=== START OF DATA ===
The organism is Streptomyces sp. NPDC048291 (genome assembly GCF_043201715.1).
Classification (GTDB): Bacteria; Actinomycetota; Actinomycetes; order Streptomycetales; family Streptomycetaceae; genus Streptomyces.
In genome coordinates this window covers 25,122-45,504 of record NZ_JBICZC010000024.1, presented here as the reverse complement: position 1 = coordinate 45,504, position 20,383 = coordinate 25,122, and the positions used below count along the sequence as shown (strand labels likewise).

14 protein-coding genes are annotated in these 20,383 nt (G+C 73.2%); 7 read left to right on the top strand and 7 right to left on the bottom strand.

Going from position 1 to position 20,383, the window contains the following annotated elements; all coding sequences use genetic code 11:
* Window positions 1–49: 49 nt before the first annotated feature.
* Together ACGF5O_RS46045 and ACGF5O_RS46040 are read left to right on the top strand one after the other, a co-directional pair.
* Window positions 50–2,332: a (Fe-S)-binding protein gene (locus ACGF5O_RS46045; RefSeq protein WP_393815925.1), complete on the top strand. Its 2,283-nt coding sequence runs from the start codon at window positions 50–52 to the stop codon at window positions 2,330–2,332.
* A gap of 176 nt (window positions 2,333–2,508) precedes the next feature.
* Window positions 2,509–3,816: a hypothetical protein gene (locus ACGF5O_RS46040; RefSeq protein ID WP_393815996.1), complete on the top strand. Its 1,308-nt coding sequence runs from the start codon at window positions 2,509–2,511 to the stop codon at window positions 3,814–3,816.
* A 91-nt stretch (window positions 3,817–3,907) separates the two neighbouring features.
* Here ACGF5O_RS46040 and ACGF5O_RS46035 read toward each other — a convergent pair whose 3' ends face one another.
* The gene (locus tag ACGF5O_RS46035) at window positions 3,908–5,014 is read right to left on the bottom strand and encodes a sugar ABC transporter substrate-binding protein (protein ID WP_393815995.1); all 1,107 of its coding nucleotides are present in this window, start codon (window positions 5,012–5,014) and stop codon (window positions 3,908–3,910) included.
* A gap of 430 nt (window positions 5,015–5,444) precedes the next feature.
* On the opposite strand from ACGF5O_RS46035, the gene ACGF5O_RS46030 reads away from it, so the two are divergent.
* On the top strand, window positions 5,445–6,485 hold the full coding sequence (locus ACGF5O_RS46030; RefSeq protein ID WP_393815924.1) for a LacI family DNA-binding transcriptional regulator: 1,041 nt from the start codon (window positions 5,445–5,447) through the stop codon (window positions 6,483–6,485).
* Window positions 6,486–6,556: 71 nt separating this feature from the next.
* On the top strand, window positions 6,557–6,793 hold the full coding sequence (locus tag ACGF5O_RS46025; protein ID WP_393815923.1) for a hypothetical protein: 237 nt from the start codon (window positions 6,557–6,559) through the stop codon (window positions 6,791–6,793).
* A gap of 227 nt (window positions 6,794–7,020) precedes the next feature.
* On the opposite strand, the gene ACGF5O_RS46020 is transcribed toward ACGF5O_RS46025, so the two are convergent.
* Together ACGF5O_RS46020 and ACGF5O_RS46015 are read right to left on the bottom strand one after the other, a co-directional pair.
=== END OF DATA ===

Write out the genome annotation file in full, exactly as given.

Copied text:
The organism is Streptomyces sp. NPDC048291 (genome assembly GCF_043201715.1).
Classification (GTDB): Bacteria; Actinomycetota; Actinomycetes; order Streptomycetales; family Streptomycetaceae; genus Streptomyces.
In genome coordinates this window covers 25,122-45,504 of record NZ_JBICZC010000024.1, presented here as the reverse complement: position 1 = coordinate 45,504, position 20,383 = coordinate 25,122, and the positions used below count along the sequence as shown (strand labels likewise).

14 protein-coding genes are annotated in these 20,383 nt (G+C 73.2%); 7 read left to right on the top strand and 7 right to left on the bottom strand.

Going from position 1 to position 20,383, the window contains the following annotated elements; all coding sequences use genetic code 11:
* Window positions 1–49: 49 nt before the first annotated feature.
* Together ACGF5O_RS46045 and ACGF5O_RS46040 are read left to right on the top strand one after the other, a co-directional pair.
* Window positions 50–2,332: a (Fe-S)-binding protein gene (locus ACGF5O_RS46045; RefSeq protein WP_393815925.1), complete on the top strand. Its 2,283-nt coding sequence runs from the start codon at window positions 50–52 to the stop codon at window positions 2,330–2,332.
* A gap of 176 nt (window positions 2,333–2,508) precedes the next feature.
* Window positions 2,509–3,816: a hypothetical protein gene (locus ACGF5O_RS46040; RefSeq protein ID WP_393815996.1), complete on the top strand. Its 1,308-nt coding sequence runs from the start codon at window positions 2,509–2,511 to the stop codon at window positions 3,814–3,816.
* A 91-nt stretch (window positions 3,817–3,907) separates the two neighbouring features.
* Here ACGF5O_RS46040 and ACGF5O_RS46035 read toward each other — a convergent pair whose 3' ends face one another.
* The gene (locus tag ACGF5O_RS46035) at window positions 3,908–5,014 is read right to left on the bottom strand and encodes a sugar ABC transporter substrate-binding protein (protein ID WP_393815995.1); all 1,107 of its coding nucleotides are present in this window, start codon (window positions 5,012–5,014) and stop codon (window positions 3,908–3,910) included.
* A gap of 430 nt (window positions 5,015–5,444) precedes the next feature.
* On the opposite strand from ACGF5O_RS46035, the gene ACGF5O_RS46030 reads away from it, so the two are divergent.
* On the top strand, window positions 5,445–6,485 hold the full coding sequence (locus ACGF5O_RS46030; RefSeq protein ID WP_393815924.1) for a LacI family DNA-binding transcriptional regulator: 1,041 nt from the start codon (window positions 5,445–5,447) through the stop codon (window positions 6,483–6,485).
* Window positions 6,486–6,556: 71 nt separating this feature from the next.
* On the top strand, window positions 6,557–6,793 hold the full coding sequence (locus tag ACGF5O_RS46025; protein ID WP_393815923.1) for a hypothetical protein: 237 nt from the start codon (window positions 6,557–6,559) through the stop codon (window positions 6,791–6,793).
* A gap of 227 nt (window positions 6,794–7,020) precedes the next feature.
* On the opposite strand, the gene ACGF5O_RS46020 is transcribed toward ACGF5O_RS46025, so the two are convergent.
* Together ACGF5O_RS46020 and ACGF5O_RS46015 are read right to left on the bottom strand one after the other, a co-directional pair.